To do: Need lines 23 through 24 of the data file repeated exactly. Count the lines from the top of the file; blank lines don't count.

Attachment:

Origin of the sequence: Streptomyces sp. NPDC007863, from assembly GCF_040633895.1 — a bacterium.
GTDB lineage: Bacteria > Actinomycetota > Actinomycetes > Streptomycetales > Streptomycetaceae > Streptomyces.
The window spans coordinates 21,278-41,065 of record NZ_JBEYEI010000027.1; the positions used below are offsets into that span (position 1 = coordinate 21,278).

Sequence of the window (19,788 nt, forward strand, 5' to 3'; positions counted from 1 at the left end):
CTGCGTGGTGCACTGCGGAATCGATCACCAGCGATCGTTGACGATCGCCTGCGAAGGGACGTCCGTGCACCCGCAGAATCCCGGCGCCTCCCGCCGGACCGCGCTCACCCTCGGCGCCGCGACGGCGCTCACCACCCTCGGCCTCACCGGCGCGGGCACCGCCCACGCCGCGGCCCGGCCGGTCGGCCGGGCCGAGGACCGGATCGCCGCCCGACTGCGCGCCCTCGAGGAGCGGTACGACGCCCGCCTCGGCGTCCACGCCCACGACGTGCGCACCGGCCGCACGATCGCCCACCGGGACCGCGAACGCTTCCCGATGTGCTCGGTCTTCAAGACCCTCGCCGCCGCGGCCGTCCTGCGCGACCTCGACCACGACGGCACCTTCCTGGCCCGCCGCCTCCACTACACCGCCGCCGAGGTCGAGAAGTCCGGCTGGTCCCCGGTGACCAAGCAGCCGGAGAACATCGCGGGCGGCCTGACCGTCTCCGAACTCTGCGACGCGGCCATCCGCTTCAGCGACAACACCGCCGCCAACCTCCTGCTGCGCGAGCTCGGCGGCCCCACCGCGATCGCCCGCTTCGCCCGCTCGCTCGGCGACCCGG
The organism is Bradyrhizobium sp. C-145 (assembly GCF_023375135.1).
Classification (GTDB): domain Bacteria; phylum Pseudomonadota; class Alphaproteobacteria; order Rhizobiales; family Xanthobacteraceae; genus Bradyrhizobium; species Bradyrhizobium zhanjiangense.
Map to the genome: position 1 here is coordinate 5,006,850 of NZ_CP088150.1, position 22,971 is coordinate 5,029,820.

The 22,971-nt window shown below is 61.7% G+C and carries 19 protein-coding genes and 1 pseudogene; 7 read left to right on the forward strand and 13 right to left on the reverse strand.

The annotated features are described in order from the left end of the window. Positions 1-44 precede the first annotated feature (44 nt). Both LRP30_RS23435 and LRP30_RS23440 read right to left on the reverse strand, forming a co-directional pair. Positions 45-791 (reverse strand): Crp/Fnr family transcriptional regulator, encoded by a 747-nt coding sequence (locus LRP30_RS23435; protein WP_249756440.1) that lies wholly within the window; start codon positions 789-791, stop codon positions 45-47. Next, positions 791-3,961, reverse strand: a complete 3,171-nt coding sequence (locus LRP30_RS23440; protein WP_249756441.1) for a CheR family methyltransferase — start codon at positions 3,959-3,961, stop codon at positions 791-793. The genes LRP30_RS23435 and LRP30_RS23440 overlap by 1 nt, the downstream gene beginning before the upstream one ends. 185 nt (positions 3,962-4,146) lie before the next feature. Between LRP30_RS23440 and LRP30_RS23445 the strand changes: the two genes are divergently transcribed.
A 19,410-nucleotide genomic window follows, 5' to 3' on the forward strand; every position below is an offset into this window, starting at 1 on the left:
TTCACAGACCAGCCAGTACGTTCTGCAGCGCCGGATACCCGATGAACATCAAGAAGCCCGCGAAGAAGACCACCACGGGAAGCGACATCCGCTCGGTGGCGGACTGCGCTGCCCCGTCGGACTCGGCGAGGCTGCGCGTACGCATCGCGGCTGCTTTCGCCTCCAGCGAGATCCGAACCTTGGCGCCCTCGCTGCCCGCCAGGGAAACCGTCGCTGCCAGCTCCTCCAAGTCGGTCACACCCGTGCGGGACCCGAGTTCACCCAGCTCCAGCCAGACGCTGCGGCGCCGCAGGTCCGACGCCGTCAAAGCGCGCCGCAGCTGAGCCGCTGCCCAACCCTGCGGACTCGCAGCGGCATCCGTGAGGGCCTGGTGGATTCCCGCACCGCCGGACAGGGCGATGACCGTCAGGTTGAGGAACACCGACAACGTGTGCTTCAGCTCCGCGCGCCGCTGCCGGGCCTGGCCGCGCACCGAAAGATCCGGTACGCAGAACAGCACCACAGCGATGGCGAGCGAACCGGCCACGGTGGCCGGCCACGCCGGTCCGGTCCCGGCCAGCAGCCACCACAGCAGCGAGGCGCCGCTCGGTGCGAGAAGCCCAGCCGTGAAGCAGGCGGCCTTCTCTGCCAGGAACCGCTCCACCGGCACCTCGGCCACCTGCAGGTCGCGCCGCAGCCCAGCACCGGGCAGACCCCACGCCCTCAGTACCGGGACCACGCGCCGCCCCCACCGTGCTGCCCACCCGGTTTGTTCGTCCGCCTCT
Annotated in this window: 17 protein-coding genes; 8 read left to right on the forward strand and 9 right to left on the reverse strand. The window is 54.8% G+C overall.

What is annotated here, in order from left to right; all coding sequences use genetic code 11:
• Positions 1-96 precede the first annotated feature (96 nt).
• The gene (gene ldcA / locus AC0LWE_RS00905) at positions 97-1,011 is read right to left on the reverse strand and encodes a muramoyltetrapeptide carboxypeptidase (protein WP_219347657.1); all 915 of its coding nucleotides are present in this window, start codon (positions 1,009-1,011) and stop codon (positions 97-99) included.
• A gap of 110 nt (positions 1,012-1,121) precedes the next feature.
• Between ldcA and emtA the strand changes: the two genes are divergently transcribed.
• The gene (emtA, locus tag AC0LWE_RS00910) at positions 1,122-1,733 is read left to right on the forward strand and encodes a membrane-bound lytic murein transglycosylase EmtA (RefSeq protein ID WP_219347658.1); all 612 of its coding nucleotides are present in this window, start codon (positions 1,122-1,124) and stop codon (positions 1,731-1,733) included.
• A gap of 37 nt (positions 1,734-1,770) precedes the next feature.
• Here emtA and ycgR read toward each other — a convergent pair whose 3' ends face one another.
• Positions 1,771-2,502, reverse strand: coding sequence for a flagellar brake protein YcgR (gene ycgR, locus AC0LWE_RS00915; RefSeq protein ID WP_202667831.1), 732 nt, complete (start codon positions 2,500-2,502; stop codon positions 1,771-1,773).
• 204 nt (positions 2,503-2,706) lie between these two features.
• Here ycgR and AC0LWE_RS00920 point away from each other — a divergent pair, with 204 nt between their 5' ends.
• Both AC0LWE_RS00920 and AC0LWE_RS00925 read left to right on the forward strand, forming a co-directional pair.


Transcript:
• 204 nt (positions 2,503-2,706) lie between these two features.
• Here ycgR and AC0LWE_RS00920 point away from each other — a divergent pair, with 204 nt between their 5' ends.